I think most people are aware of the consumer genome sequencing services. If I'm not mistaken, 23andMe took them quite mainstream. You get a kit in the mail, spit into a vial, send it off, and not long after get a report detailing where you hail from and maybe what autosomal diseases you're prone to if you pay extra.
I believe that on the journey to understand yourself, it's important to consider those that have come before you. I've always been interested in genealogy as my own is quite foggy. When I was little, I tried compiling a family tree. My family gets quite large quite quickly the further back you go, so this was difficult. I would like to one day do proper research (or hire a professional to do it) to have a proper family tree.
I come from Egypt and was born there, but haven't lived there since I was 3 years old, which is the first challenge. Record-keeping is lacking to say the least. We don't have family crests and deep records like the Irish. In fact, since approximately around the Arab Spring time, I officially no longer exist. I found out when I went to get my birth certificate renewed (context: if you're of Egyptian origin, you can enter Egypt without a visa, however my "proof" is an old-school handwritten birth certificate, and these days they insist on the typed one). It turns out I've just been deleted or something. My siblings all still exist, only I don't. This might have been useful if I were still Egyptian since I could probably dodge military service.
Anyway, my family is large. I'm one of four, my mum one of three, and my dad one of seven I think. I have so many cousins I can barely keep track. And my parents have so many cousins, that some areas are dominated by those families. My only hope to try and gather this information is my uncle Khairy who's the closest thing to an archivist that my family has. He keeps albums of old photos and know a lot about the family.
I'm rather ethnically ambiguous. I'm pure Egyptian in theory, but for all intents and purposes, I'm white. It's not uncommon for me to be mistaken as a foreigner in Egypt, and certainly nobody outside of Egypt could ever guess I'm Egyptian by appearance alone.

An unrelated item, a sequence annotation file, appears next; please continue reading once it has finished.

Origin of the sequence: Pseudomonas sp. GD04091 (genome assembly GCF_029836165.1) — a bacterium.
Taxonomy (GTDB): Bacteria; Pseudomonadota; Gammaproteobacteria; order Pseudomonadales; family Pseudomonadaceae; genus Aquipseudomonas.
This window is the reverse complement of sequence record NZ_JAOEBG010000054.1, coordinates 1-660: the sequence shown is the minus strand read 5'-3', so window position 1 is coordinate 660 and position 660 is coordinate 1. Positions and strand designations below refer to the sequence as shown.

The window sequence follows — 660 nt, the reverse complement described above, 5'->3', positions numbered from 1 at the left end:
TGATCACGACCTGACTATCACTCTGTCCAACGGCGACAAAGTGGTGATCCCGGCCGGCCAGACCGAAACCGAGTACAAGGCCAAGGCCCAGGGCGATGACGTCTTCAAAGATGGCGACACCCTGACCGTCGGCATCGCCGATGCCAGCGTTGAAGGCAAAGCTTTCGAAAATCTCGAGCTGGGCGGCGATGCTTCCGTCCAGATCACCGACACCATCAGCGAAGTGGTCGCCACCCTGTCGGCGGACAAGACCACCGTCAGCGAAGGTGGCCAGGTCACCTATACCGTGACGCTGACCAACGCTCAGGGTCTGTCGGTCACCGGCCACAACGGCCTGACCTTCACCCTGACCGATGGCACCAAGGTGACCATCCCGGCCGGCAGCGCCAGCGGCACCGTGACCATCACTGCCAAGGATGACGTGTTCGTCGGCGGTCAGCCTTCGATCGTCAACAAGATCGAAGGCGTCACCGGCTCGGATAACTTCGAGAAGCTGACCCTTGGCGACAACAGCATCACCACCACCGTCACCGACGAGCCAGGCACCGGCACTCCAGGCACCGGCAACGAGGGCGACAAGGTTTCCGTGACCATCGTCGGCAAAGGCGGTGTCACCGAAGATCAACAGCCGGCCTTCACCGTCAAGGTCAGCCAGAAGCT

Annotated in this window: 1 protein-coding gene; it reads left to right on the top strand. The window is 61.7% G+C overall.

My skin is light, I have light brown/green eyes and hair that went from blonde to light brown. This isn't very common for Egyptians (maybe Syrians). My dad also had green/grey eyes and blonde hair, though my hair is very coily, while his is straight. Him and his siblings all look very Caucasian. So I really wanted to find out where this whiteness comes from. It's very likely Turkish, as I heard somewhere my great-grandmother was Turkish.
After a bit of research, I ordered a DNA kit from AncestryDNA towards the end of 2018. I picked them because they were the most likely to meet my specific needs (genealogy) while other services were more focused on looking for specific markers for medical traits for example. They're the ones that reveal to you that you have a cousin you never knew anything about, or that your dad is the milkman.
I sent in my sample and got my results soon after. At the time it was quite disappointing, as the results were very vague. It was basically a big blob over the entirety of north Africa. I didn't have any distant cousins identified or anything either (unlikely that people in Egypt use this particular service anyway). I chalked this up to a data issue, as they need to correlate a lot of data from particular areas to make good classifications, and they probably simply don't have a lot of north African data.
However, over time, the data did improve and got somewhat more granular. Here's a summary of where I'm from, judging by my DNA, though I wouldn't take this all too seriously. I remember reading a story of someone sending a sample in from their dog, and the results being just like a human's, calling the service nothing more than a dressed up horoscope, though I have reason to believe it's not quite that bad. At the same time, I wish I wouldn't have indicated that I was Egyptian, and put in my name etc, as I would have liked it to tell me where I'm from "blind".
Something that I looked for during my research is the ability to download my DNA data and use it elsewhere. AncestryDNA had this option (although I don't think we're dealing with a full genome, but rather a useful subset), so I was able to reuse this data with other service providers.
I found out that some of the big services use Promethease's data for medical reports, so I went straight to the source and uploaded my DNA there on February 16th 2019 in the AncestryDNA-v2d format, and got a detailed report. I remember it was comparatively very cheap. I found out that:
I suppose it's good that there was nothing major that really stood out there. Also the report is so long I can't possibly go through everything, plus after a certain point you can't really load more markers and everything starts to lag, so you have to use the filters.
Late 2019, I got an email saying that Promethease got acquired by MyHeritage, a different platform. This is the same one that suffered a breach, but the acquisition came after. They had an opt-in for EU users (thank you GDPR!) and I ended up opting in after reviewing everything. I was now in a position where I could review the results of two different platforms with two different datasets, with the same DNA data. The results were close, but different enough.
Apparently all regions were high confidence, except Turkey was medium and Greece low. There's a lot that can be unpacked here, but the main difference is that these results are slightly more European, and the Turkish results seem like they may be directionally correct. Still, my results are quite vague as expected, and of course this platform didn't identify any extended family.
I guess it's relatively safe to say that, as far as ethnicity is concerned, I'm Egyptian. I also have seemingly healthy DNA.